It’s funny to think that the very first work by Hideaki Anno I ever saw was Top wo Nerae! Gunbuster, or, Aim For the Top! Gunbuster and not Evangelion, what he is better known for. It’s even more surprising that I hadn’t even watched Eva fully until this past summer when it released on Netflix.
Gunbuster was Hideaki Anno’s directorial debut. A high-concept super-robot show that in many ways was the breeding ground for concepts and character dynamics that would later be fleshed out more in Evangelion. It’s looked back on as a classic of the ’80s.
16 years later, Kazuya Tsurumaki, the director famous for FLCL, made a sequel to Gunbuster, titled Top wo Nerae 2! Diebuster, which was different and I mean, very different. However, it was just as good as – if not arguably better than – its predecessor.
Unfortunately, its hard to find a physical copy of either that has both shows, each one six episodes long. For the longest time I wondered when either show would be released in their complete glory. After seeing a photo on twitter of someone’s Blu-ray collection, I realized they already both already had. The same Gainax 20th Anniversary line of which an Evangelion Blu-ray was part of had produced a Gunbuster/Diebuster OVA collection. Upon learning its existence I didn’t hesitate to buy it.
Oftentimes with sequels to classics, there is a lot of skepticism among fans. They can be divided over which is better, and yet, both shows are not only received well on their own but as a pair. They are often seen as equals that complement each other. It’s a rare occurrence indeed. The question becomes: How did two shows from radically different creators manage such a success? Furthermore, is one truly better than the other?
This isn’t up for debate. Not because I’m opposed to dissenting opinions but because the festering shitholes known as the comment sections and forum posts about this new series have made such a claim a necessity.
About three years ago, Ghost in the Shell: SAC_2045 was announced. After 14 years, Stand Alone Complex was getting a direct sequel, something that was welcome after the middle-of-the-road Arise series from 2013. Even better, it would be directed AND WRITTEN by Kenji Kamiyama, the same guy who directed and wrote the original SAC. As a bonus, he would be co-directing alongside Appleseed director Shinji Aramaki.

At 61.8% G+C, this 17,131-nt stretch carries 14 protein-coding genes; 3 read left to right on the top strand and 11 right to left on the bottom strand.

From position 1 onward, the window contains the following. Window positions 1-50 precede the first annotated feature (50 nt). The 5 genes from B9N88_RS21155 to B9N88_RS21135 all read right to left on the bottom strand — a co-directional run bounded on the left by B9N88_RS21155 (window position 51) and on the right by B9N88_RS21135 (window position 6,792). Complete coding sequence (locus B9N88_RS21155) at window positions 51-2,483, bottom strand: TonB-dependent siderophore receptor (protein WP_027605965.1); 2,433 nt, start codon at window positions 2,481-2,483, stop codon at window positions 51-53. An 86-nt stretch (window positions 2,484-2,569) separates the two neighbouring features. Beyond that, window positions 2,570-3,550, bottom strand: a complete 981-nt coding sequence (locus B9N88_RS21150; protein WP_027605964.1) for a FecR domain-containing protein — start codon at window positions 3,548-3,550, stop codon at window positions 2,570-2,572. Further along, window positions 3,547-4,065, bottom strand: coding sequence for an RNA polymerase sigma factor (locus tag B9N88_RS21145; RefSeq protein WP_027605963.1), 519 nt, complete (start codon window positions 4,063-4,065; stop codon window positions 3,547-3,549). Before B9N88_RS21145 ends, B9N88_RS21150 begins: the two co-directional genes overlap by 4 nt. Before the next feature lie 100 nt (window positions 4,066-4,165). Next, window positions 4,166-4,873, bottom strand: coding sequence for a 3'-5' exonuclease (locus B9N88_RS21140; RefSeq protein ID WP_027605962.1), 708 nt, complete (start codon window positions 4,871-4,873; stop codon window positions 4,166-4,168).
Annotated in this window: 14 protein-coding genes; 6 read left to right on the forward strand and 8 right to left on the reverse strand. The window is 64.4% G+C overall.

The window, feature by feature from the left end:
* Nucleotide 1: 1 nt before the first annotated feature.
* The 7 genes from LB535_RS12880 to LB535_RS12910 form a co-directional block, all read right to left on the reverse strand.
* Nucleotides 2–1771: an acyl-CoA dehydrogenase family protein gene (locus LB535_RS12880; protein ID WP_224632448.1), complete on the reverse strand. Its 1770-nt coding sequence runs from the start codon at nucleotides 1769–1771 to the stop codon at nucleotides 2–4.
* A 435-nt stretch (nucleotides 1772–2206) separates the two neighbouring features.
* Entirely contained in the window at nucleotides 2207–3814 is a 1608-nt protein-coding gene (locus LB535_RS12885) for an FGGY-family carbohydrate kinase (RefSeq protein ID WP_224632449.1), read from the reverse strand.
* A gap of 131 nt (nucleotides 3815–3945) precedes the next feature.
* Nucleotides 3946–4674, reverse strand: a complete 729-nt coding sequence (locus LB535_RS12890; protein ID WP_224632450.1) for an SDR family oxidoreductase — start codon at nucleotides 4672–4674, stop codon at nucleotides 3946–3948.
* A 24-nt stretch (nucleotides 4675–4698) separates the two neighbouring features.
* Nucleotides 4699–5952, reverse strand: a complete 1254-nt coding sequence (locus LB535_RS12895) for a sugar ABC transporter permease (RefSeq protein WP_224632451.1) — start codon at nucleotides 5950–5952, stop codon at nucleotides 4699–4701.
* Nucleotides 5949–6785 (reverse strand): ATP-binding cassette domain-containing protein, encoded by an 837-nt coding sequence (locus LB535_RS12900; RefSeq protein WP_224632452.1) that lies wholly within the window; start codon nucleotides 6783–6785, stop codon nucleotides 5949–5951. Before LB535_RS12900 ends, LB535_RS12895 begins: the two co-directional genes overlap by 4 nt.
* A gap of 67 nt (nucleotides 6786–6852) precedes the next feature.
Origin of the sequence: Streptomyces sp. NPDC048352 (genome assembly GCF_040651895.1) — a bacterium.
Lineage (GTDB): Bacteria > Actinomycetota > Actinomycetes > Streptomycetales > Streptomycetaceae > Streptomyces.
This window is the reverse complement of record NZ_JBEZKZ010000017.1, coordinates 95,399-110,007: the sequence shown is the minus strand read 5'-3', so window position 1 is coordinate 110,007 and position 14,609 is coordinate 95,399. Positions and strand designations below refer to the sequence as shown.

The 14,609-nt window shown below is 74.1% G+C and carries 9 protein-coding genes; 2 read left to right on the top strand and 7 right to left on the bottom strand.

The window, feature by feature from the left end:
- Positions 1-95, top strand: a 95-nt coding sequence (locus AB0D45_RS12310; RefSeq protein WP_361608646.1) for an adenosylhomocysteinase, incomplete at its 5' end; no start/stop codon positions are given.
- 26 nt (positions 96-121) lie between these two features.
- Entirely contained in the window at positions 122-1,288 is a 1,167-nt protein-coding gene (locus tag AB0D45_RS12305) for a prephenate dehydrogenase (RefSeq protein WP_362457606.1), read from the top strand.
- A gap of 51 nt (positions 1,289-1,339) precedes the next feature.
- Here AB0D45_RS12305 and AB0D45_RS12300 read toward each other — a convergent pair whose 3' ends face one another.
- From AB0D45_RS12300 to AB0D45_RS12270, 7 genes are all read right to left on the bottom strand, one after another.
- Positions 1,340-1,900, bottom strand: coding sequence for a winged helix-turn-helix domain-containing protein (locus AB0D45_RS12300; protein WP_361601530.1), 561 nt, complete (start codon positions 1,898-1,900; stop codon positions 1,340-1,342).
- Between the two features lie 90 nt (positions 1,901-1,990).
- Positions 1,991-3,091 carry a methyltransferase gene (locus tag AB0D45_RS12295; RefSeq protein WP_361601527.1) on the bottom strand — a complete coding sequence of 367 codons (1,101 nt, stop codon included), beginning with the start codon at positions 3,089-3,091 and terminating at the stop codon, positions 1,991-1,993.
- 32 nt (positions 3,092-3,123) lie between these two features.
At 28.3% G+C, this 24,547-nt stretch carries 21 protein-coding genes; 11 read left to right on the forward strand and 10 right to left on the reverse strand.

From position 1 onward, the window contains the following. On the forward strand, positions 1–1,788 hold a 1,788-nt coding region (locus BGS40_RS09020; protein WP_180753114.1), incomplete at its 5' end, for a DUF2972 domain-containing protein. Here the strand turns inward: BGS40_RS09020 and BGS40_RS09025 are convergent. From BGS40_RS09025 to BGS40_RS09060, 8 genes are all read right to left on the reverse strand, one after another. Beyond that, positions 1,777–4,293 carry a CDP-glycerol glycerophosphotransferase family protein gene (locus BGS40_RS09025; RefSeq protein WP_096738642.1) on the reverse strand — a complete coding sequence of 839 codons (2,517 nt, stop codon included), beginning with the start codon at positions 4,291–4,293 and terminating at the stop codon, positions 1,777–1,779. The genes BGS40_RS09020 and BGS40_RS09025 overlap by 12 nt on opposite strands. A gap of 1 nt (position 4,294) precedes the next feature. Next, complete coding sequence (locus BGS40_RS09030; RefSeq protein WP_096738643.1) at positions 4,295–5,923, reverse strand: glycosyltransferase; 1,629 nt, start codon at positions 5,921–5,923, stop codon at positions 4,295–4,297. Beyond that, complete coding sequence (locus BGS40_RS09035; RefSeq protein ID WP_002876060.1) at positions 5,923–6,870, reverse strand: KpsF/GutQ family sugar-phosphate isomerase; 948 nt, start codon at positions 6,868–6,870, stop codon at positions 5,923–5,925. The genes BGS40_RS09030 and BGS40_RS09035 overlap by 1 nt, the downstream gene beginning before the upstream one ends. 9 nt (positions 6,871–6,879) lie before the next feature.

Production I.G. would be working on it (no surprise there) along with Sola Digital Arts. In a big surprise, the character designs would be handled by Ilya Kuvshinov, someone who is mostly known to me for making beautiful art that people always set as their Soundcloud thumbnails for some reason.
Just last year we got a sense of what this very production team, sans Kuvshinov, was capable of. They released the Netflix original Ultraman, the animated sequel to the legendary Tokusatsu show of the same name. It was a cool show that got praise at the time, for good reason. So you’d think that knowing that these same people were working on the new Ghost in the Shell that people would look at the two and think “ok, this is the kind of animation I can expect.”
Instead, a lot of stupid fucking people acted like they didn’t see it coming when the new Ghost in the Shell was entirely CGI. Now that it’s released, I’d like to believe that people realized they were wrong, but nope. So I’m coming out of my hiatus swinging to get you motherfuckers cultured.